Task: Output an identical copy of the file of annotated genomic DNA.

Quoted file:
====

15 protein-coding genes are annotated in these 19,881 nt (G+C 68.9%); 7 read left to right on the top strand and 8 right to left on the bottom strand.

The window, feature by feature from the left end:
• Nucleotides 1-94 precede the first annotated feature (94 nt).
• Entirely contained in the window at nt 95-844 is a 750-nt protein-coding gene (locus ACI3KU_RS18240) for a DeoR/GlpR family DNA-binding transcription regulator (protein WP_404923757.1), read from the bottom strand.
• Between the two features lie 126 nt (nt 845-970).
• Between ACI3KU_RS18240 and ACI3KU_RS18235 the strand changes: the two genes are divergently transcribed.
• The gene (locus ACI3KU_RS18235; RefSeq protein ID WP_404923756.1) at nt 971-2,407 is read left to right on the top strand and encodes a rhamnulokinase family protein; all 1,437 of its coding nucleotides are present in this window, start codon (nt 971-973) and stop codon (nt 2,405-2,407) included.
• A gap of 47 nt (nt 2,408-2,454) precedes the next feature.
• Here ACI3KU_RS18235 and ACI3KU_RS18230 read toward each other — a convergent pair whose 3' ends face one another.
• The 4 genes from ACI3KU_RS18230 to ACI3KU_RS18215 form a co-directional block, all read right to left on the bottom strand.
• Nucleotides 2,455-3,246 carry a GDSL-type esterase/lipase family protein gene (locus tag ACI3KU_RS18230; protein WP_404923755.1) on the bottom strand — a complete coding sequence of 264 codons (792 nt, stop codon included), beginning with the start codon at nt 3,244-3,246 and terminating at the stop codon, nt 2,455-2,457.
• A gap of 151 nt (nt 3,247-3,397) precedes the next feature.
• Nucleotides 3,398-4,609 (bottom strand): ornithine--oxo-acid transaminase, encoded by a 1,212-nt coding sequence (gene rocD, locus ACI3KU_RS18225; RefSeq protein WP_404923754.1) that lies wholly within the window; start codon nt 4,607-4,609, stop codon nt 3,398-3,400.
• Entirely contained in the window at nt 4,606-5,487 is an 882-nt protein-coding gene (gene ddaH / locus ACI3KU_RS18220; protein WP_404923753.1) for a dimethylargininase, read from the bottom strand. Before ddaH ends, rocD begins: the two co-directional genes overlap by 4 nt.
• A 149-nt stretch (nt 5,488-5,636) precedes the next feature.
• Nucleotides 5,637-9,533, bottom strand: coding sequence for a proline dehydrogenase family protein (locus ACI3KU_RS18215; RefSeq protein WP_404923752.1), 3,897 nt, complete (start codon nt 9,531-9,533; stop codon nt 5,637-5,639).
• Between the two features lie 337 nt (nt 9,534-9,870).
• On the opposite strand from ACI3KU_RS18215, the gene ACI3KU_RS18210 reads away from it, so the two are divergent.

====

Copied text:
15 protein-coding genes are annotated in these 19,881 nt (G+C 68.9%); 7 read left to right on the top strand and 8 right to left on the bottom strand.

The window, feature by feature from the left end:
• Nucleotides 1-94 precede the first annotated feature (94 nt).
• Entirely contained in the window at nt 95-844 is a 750-nt protein-coding gene (locus ACI3KU_RS18240) for a DeoR/GlpR family DNA-binding transcription regulator (protein WP_404923757.1), read from the bottom strand.
• Between the two features lie 126 nt (nt 845-970).
• Between ACI3KU_RS18240 and ACI3KU_RS18235 the strand changes: the two genes are divergently transcribed.
• The gene (locus ACI3KU_RS18235; RefSeq protein ID WP_404923756.1) at nt 971-2,407 is read left to right on the top strand and encodes a rhamnulokinase family protein; all 1,437 of its coding nucleotides are present in this window, start codon (nt 971-973) and stop codon (nt 2,405-2,407) included.
• A gap of 47 nt (nt 2,408-2,454) precedes the next feature.
• Here ACI3KU_RS18235 and ACI3KU_RS18230 read toward each other — a convergent pair whose 3' ends face one another.
• The 4 genes from ACI3KU_RS18230 to ACI3KU_RS18215 form a co-directional block, all read right to left on the bottom strand.
• Nucleotides 2,455-3,246 carry a GDSL-type esterase/lipase family protein gene (locus tag ACI3KU_RS18230; protein WP_404923755.1) on the bottom strand — a complete coding sequence of 264 codons (792 nt, stop codon included), beginning with the start codon at nt 3,244-3,246 and terminating at the stop codon, nt 2,455-2,457.
• A gap of 151 nt (nt 3,247-3,397) precedes the next feature.
• Nucleotides 3,398-4,609 (bottom strand): ornithine--oxo-acid transaminase, encoded by a 1,212-nt coding sequence (gene rocD, locus ACI3KU_RS18225; RefSeq protein WP_404923754.1) that lies wholly within the window; start codon nt 4,607-4,609, stop codon nt 3,398-3,400.
• Entirely contained in the window at nt 4,606-5,487 is an 882-nt protein-coding gene (gene ddaH / locus ACI3KU_RS18220; protein WP_404923753.1) for a dimethylargininase, read from the bottom strand. Before ddaH ends, rocD begins: the two co-directional genes overlap by 4 nt.
• A 149-nt stretch (nt 5,488-5,636) precedes the next feature.
• Nucleotides 5,637-9,533, bottom strand: coding sequence for a proline dehydrogenase family protein (locus ACI3KU_RS18215; RefSeq protein WP_404923752.1), 3,897 nt, complete (start codon nt 9,531-9,533; stop codon nt 5,637-5,639).
• Between the two features lie 337 nt (nt 9,534-9,870).
• On the opposite strand from ACI3KU_RS18215, the gene ACI3KU_RS18210 reads away from it, so the two are divergent.